While it's always been a popular holiday and beach destination, 2012 is set to become a stellar tourism year for the country, thanks to a little Mayan mythology predicting either a) an apocalyptic ending to the world as we know it or b) a spiritual rebirth and the beginning of a new era for mankind. Either way, the Mexican tourism board is all over this ancient worldwide mythology like a fat kid on a three-cheese enchilada and is showcasing the country's Mayan heritage to its advantage. For daredevils who like to flirt with destiny, consider booking a trip to the Mayan ruins of Chichen Itza which is said to be the physical embodiment of the Mayan calendar, and be there on Dec. 21, the day the world is supposed to end. If we don't go up in a ball of fire or drown in a biblical flood, you'll still come out of the whole thing with a lovely tan and a sunny Mexican vacation.
Bing: Mayan calendar 2012
Researchers have only recently found the longest large mammal migration in the continental United States: Mule deer migrate 150 miles (241 kilometers) ... More Researchers have only recently found the longest large mammal migration in the continental United States: Mule deer migrate 150 miles (241 kilometers) in western Wyoming each year. And it's no easy task for them—barriers include highways, fences, tough terrain, and bodies of water. In this video by Joe Riis, a National Geographic grantee and regular contributor, see the modern-day obstacles mule deer overcome to make the migratory trek that they likely have been making for generations. Short Film Showcase spotlights exceptional short videos selected by National Geographic's editors: http://video.nationalgeographic.com/video/short-film-showcase Learn more about the Wyoming Migration Initiative: http://migrationinitiative.org/ See more work by Joe Riis: http://www.joeriis.com/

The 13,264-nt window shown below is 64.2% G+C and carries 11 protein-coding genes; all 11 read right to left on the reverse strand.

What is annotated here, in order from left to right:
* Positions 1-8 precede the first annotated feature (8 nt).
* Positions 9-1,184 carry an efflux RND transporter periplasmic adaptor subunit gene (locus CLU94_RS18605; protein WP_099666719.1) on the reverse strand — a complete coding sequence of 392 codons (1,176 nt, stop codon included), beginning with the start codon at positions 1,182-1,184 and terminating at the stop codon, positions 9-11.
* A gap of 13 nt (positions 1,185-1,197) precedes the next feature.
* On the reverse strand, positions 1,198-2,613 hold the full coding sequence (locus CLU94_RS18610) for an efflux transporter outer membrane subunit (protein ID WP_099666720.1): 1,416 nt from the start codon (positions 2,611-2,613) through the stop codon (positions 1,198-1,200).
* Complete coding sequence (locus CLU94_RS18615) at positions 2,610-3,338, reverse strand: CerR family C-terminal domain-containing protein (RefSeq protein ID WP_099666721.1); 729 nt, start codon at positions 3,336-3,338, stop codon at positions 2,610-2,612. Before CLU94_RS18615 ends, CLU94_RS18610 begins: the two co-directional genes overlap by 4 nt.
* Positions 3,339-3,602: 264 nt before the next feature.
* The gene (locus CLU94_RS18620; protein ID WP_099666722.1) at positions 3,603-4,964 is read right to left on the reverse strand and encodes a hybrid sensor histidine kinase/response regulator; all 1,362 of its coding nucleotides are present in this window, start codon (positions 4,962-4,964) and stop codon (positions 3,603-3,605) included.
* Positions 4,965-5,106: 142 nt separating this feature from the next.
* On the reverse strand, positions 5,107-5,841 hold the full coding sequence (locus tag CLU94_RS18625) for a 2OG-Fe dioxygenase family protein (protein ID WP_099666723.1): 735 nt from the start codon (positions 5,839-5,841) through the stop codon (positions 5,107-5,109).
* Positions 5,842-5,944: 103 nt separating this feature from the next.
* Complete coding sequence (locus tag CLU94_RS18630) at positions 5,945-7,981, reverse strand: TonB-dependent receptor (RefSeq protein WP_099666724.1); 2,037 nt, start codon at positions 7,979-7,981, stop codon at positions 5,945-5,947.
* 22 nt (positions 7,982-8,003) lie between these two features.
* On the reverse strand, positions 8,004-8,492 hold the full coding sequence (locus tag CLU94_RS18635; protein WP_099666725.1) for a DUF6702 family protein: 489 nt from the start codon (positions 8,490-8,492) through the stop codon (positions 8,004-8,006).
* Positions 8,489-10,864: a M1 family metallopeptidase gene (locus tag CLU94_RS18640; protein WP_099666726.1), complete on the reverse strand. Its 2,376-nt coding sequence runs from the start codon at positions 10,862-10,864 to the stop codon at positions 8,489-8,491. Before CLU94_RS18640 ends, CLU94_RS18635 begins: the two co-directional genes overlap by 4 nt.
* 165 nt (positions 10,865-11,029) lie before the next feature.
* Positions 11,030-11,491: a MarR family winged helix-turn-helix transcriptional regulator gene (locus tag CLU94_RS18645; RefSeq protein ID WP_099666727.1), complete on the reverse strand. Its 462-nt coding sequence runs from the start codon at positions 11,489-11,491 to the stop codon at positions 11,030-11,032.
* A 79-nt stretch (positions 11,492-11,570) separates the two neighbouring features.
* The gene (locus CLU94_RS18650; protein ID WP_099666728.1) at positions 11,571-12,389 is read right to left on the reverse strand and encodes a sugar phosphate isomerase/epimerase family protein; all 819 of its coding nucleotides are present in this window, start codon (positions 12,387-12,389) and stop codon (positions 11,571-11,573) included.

Date 7 hrs ago, Duration 4:27, Views 592